Soothing Chamomile for Skin Conditions

Chamomile

I had a request to write a blog on skin conditions from a friend recently, and when I began to consider this, I immediately thought of chamomile, so I decided to focus this particular post on using chamomile essential oil to treat a variety of skin conditions, although there are many other oils that are incredibly useful, I will bring focus to them another time.  There are two main types of chamomile essential oil one is called Roman chamomile (Anthemis nobilis) which is the oil I would recommend here for use with skin conditions, it has a fresh, smooth, appley, summery scent.  The other type is known as German or Blue chamomile (Matricaria recutita) which is more intense, inky blue in colour and incredibly anti-inflammatory.

Skin conditions can be unpleasant, annoying and stressful, I experienced eczema as a child and again more recently as an adult, so I have a strong relationship with the issues surrounding this condition.  Many other conditions that affect the skin, for example psoriasis, insect bites, rashes such as those caused by measles and chicken pox, will show the same or similar symptoms, and it is the symptoms that chamomile is particularly appropriate for alleviating.  Chamomile is very soothing and calming on a physical level and really helps with symptoms like itching, inflammation, pain, weeping, redness, irritation.  Chamomile also soothes and calms your disposition. It has a strong anti-inflammatory action and anti-allergic action, so it is ideal for things like bites, spots and rashes. The symptoms themselves in turn cause a feeling of stress and discomfort and general irritation, so chamomile is perfect to help calm and soothe these internal feelings as well as the outside physical ailments.  Chamomile is also very gentle, and does not have any contraindications, so this makes it appropriate for use on delicate skin, that may be damaged or sensitive, and for young children.

One very annoying symptom of skin conditions is the itching sensation, and of course the worst thing to do is to scratch, yet scratching seems to be the only thing to bring relief.  Alas, the after effects usually mean your skin is left in a much worse state.  I remember being able to resist the urge to scratch more easily during the day,  but in the night, I wouldn’t really be conscious enough to have control, and I would scratch until I drew blood.  One of my best pieces of advice here is to cut your finger nails down to the absolute minimum which will help minimise damage.  I did consider scratch mitts, but the lack of finger nails really made a difference.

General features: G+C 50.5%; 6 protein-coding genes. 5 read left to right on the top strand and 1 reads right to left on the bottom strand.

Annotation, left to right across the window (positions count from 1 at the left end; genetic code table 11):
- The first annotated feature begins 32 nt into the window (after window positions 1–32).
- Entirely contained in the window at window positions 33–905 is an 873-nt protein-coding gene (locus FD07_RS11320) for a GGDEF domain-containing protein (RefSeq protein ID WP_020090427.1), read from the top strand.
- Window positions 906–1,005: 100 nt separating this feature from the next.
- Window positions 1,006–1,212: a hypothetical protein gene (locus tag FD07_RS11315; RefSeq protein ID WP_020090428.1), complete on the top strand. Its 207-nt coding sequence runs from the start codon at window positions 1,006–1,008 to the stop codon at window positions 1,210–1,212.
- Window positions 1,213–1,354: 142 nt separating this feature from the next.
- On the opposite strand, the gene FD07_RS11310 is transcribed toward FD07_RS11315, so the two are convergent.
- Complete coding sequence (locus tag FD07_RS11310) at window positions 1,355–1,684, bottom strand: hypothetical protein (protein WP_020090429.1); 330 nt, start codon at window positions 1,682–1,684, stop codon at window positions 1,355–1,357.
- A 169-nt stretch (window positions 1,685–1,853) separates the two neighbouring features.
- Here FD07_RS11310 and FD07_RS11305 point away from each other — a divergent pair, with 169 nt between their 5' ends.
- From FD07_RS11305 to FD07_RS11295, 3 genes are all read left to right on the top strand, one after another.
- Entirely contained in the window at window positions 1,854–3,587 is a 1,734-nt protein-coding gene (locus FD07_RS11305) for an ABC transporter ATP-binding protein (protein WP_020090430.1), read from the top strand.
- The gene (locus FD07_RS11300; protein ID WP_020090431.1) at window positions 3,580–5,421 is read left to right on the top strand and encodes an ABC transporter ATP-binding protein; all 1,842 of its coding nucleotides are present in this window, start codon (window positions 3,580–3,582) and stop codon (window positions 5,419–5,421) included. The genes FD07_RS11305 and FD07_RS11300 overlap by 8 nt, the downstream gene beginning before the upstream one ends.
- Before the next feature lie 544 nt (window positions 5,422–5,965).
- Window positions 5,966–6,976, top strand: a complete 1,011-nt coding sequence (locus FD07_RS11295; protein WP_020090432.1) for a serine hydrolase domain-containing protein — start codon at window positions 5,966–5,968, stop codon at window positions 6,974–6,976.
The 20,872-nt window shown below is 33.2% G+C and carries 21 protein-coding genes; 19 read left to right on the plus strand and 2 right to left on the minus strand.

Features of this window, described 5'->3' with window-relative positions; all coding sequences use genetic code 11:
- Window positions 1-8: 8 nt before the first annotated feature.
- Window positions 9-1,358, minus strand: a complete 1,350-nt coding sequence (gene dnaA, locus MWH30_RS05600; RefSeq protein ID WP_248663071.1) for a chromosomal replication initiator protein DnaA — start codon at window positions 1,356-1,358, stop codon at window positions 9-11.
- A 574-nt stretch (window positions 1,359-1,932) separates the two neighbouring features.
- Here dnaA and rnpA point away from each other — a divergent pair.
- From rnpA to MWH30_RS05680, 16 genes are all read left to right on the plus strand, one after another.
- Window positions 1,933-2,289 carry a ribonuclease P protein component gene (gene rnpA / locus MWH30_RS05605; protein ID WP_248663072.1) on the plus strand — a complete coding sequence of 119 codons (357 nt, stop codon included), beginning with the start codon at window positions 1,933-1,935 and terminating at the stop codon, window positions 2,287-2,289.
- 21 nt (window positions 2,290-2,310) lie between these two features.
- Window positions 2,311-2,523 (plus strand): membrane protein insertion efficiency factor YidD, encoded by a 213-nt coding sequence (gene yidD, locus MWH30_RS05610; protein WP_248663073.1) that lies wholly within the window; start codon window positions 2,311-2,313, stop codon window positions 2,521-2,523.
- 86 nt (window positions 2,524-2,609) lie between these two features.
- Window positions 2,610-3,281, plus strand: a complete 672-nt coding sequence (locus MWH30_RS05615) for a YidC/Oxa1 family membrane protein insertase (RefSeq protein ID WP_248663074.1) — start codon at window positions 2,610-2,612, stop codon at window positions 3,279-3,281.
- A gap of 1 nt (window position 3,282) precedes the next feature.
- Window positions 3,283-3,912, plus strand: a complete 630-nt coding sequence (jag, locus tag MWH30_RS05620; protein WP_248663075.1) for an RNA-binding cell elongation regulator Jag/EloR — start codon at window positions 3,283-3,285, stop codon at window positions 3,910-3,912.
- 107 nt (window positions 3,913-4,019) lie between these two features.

Many skin conditions can leave the skin very dry, so it is important to keep the skin hydrated, hydrated skin will bode better under a scratch attack than dry.  Drink plenty of water to keep the skin hydrated from the inside out.

Treatment & Application: I would recommend applying chamomile essential oil diluted in either a simple cream, lotion or in a plain aloe vera gel, as they are easy to apply, address the hydration issue, and can feel soothing and cooling in themselves when massaged into the affected area.  See my recent blog on ‘Blending Every Day Products with Essential Oils’ for details on mixing and the appropriate number of drops to use when blending yourself, my recipe for making your own natural cream, or see some recommendations for products below.  Make sure you use a base that is very natural and avoid harsh products with nasty chemicals, as they can sting, or cause the skin to react and make it worse.  A cream can be applied to large areas of damaged or affected skin, or just dabbed onto spots or bites.  I would recommend using this for acne when it is very sore, red and inflamed, although treating first with lavender or tea tree would be more suitable because of their powerful anti microbial and cleansing effects, chamomile would then be ideal to apply afterwards for it’s more soothing gentle action.

An important point to note is that a lot of skin conditions that are not caused by an obvious outside influence (a wasp sting, nettles or allergies) are caused by stress.  Stress is a word that can literally mean anything, so it needs to be looked at on a personal level, some might experience stress in traffic on their journey to work, or when trying to get the lid off a jar that is really stiff; some may be dealing with a life crisis for example the death of someone close or a relationship breakdown.  What ever the situation is, the body can still be reacting in the same way, and often it can be several months after the upheaval that the skin condition arises.  It may be worth keep a diary so you can become more aware of your symptoms, and notice what has an effect on them.  Although there may be many things that effect it such as foods, or products that your skin comes into contact with, there is usually an emotional issue which is the root cause.